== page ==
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Forms of Violence: **Death penalty**
3/11/2011 | Child Rights International Network
Imposing the death penalty on people under the age of 18 is forbidden by international law. Article 37 of the Convention on the Rights of the Child says States Parties must ensure that: “Neither capital punishment nor life imprisonment without possibility of release shall be imposed for offences committed by persons below 18 years of age.”
Moreover, Article 6 of the International Covenant on Civil and Political Rights (ICCPR) also states that the sentence of death shall not be imposed for crimes committed by persons below 18 years of age. With respect to regional treaties, the African Charter on the Rights and Welfare of the Child (Article 5), the American Convention on Human Rights (Article 4), and Protocol No. 13 to the European Convention for the Protection of Human Rights and Fundamental Freedoms all prohibit the death penalty for juveniles.
Nonetheless, although widely condemned and illegal, some States still impose capital punishment for crimes committed by children. Between 1990 and 2006, when the UN Study on Violence Against Children was drafted, Amnesty International recorded 39 executions of child offenders in eight countries - China, the Democratic Republic of the Congo, the Islamic Republic of Iran, Nigeria, Pakistan, Saudi Arabia, the United States (US), and Yemen. In March 2005, the US Supreme Court ruled that the death penalty could no longer be imposed on individuals for crimes committed before the age of 18 (UNVC, 2006: 198).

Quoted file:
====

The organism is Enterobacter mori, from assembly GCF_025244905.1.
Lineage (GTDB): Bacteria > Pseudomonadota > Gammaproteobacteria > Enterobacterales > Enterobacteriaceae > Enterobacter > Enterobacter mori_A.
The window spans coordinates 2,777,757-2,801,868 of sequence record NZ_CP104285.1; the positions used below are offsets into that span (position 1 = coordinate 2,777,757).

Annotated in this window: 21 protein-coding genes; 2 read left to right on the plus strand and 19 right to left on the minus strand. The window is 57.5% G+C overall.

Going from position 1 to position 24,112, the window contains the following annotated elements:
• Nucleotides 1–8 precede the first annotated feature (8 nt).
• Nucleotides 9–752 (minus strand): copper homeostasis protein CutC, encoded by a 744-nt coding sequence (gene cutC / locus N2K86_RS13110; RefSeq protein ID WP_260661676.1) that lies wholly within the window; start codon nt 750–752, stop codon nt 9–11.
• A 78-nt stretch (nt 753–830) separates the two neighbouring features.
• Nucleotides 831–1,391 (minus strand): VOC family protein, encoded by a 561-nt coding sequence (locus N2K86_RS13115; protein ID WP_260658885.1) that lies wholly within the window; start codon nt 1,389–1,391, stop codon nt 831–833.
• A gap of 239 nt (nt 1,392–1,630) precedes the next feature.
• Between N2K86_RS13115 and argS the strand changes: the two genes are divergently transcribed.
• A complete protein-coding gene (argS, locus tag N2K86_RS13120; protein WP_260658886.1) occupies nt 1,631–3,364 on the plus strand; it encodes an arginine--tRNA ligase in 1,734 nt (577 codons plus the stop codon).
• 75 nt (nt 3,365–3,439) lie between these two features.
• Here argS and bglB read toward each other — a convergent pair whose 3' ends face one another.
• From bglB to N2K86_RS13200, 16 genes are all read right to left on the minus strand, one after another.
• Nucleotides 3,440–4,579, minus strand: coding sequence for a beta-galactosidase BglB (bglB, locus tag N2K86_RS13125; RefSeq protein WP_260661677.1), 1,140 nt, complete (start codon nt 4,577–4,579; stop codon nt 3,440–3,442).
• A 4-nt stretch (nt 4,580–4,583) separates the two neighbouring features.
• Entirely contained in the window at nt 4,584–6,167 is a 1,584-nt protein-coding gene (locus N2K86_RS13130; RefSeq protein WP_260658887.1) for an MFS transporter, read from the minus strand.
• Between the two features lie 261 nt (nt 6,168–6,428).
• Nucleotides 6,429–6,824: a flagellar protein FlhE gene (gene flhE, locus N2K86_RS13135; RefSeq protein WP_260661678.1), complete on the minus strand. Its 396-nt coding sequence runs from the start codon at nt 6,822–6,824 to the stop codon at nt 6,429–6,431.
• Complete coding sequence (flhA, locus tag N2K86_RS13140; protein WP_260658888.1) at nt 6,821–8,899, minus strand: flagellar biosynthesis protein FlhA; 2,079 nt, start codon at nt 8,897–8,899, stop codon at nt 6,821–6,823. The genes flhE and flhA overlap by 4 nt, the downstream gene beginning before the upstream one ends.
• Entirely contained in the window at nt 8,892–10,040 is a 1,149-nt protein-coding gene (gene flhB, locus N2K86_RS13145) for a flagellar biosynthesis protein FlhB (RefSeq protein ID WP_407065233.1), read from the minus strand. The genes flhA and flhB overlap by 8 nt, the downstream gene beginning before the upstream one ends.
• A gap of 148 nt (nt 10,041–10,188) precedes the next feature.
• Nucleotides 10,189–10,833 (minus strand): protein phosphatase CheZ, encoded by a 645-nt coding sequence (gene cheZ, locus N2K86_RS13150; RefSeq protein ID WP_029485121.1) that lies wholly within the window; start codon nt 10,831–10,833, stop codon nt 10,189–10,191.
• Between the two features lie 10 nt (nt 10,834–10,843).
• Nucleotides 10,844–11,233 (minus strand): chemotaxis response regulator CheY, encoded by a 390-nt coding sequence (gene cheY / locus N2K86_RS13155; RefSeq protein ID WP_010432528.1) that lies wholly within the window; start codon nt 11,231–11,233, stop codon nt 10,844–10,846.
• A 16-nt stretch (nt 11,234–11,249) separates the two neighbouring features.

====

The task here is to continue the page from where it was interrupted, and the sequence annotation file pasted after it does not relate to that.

Between 1 January 2005 and 2 September 2008, the following states are known to have collectively executed 32 juvenile offenders: Iran (26), Saudi Arabia (2), Sudan (2), Pakistan (1), and Yemen (1) (HRW, 2008). Iran kills the largest number of children and, along with Saudi Arabia, explicitly condones the death penalty. Amnesty International reported that, in April 2010, at least 139 child offenders were under death sentences. According to Human Rights Watch, in Sudan, Yemen and Pakistan “juvenile offenders are at risk of being treated as adults in capital cases when they lack birth registration or other documents to prove their age at the time of the crime, when the court of first instance does not record their age, or when they lack competent legal assistance at crucial points during arrest and trial” (HRW, 2008: 2).
What can be done about it?
In September 2008, CRIN helped launch a campaign to end the execution of juvenile offenders. Read more about the campaign here.
The Committee on the Rights of the Child exerts pressure on States to end death sentences for crimes committed as children through the issue of Concluding Observations. For example, in 2003 it called on Bangladesh to expressly prohibit the imposition of the death penalty for children, in 2006 it called on Saudi Arabia to “immediately suspend execution of all death penalties imposed on persons for having committed crime before age of 18”, and in 2010 it asked Nigeria “to review the files of all prisoners on death row for crimes committed before the age of 18.”
For more resources on the death penalty, click here.
Amnesty International (2010), Death Sentences and Executions in 2009, Amnesty International: London. Available at: http://www.crin.org/violence/search/closeup.asp?infoid=22324
Human Rights Watch (2008), The Last Holdouts: Ending the Juvenile Death Penalty in Iran, Saudi Arabia, Sudan, Pakistan, and Yemen, Human Rights Watch: New York.
UN Study on Violence Against Children (2006). Available at: http://www.unviolencestudy.org/